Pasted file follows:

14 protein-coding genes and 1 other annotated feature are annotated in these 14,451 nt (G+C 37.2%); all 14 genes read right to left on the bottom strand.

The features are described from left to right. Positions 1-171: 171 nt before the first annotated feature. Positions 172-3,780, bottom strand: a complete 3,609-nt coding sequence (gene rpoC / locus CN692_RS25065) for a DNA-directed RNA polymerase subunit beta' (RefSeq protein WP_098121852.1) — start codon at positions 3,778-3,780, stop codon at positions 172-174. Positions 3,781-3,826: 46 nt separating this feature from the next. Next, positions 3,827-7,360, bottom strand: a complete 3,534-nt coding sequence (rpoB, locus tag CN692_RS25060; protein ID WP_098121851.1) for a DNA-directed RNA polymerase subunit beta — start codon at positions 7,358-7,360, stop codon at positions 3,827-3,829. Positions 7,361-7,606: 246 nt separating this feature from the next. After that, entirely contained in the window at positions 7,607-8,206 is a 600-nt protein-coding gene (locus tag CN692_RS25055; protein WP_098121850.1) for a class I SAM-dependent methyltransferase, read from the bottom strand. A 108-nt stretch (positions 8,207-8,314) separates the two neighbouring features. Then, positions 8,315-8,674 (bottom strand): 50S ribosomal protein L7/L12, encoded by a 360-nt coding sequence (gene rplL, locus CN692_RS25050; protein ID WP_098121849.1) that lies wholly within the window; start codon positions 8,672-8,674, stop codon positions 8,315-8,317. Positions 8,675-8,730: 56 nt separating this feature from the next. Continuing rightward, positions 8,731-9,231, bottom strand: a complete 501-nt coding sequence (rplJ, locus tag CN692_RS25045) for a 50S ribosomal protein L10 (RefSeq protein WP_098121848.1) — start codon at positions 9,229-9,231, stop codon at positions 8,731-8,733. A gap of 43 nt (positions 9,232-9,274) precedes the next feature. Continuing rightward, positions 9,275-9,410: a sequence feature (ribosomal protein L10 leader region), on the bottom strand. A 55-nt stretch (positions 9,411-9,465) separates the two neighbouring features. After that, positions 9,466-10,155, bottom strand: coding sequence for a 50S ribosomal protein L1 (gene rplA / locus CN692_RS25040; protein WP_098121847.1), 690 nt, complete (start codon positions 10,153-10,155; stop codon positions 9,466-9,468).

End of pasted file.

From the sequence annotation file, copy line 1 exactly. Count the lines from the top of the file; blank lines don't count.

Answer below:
14 protein-coding genes and 1 other annotated feature are annotated in these 14,451 nt (G+C 37.2%); all 14 genes read right to left on the bottom strand.